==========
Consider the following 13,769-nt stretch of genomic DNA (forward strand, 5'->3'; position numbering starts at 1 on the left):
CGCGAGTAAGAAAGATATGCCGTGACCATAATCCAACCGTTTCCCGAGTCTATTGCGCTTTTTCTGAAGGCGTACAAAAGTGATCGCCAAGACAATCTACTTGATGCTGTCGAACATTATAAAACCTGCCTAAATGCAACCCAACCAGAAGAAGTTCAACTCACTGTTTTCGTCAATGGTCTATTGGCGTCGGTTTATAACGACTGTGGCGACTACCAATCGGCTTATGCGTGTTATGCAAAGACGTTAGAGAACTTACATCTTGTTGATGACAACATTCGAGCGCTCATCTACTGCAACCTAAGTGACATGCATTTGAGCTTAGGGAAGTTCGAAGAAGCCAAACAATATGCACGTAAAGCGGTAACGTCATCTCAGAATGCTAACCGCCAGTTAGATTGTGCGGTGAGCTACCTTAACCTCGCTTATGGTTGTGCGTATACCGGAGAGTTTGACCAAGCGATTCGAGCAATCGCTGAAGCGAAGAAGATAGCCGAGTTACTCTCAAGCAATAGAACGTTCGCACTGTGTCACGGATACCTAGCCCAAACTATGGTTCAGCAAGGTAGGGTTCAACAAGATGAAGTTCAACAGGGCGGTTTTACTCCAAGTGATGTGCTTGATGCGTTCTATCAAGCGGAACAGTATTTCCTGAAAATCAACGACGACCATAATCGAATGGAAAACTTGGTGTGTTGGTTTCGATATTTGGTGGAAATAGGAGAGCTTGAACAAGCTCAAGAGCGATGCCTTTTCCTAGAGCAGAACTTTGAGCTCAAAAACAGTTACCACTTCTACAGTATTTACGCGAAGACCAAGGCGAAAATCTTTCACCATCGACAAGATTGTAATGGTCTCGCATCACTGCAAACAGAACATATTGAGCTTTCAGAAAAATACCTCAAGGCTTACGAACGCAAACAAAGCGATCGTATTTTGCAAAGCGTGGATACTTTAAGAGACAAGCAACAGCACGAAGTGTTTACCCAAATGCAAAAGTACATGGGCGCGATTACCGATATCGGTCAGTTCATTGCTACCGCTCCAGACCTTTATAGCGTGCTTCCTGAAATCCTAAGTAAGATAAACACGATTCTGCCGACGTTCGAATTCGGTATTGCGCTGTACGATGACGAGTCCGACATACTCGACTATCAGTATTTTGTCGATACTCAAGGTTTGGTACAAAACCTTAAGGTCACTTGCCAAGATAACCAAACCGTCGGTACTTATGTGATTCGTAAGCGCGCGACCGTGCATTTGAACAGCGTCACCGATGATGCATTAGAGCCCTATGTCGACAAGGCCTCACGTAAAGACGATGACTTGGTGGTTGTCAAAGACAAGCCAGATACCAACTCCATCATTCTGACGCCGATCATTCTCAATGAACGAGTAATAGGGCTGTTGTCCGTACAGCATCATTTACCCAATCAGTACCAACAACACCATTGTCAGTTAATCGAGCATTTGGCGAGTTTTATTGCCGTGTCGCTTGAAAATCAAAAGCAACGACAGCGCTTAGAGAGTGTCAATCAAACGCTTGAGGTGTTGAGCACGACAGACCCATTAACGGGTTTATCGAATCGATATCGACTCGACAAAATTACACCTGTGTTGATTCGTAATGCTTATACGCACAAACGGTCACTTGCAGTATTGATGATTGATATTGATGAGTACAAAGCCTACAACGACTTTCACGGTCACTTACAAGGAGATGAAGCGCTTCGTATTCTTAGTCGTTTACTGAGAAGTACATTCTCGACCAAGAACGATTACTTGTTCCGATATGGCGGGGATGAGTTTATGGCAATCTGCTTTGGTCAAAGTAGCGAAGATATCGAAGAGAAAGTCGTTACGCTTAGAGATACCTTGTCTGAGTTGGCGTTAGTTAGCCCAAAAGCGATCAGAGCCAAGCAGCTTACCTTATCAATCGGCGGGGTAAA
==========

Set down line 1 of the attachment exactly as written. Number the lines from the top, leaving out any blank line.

Consider the following 13,769-nt stretch of genomic DNA (forward strand, 5'->3'; position numbering starts at 1 on the left):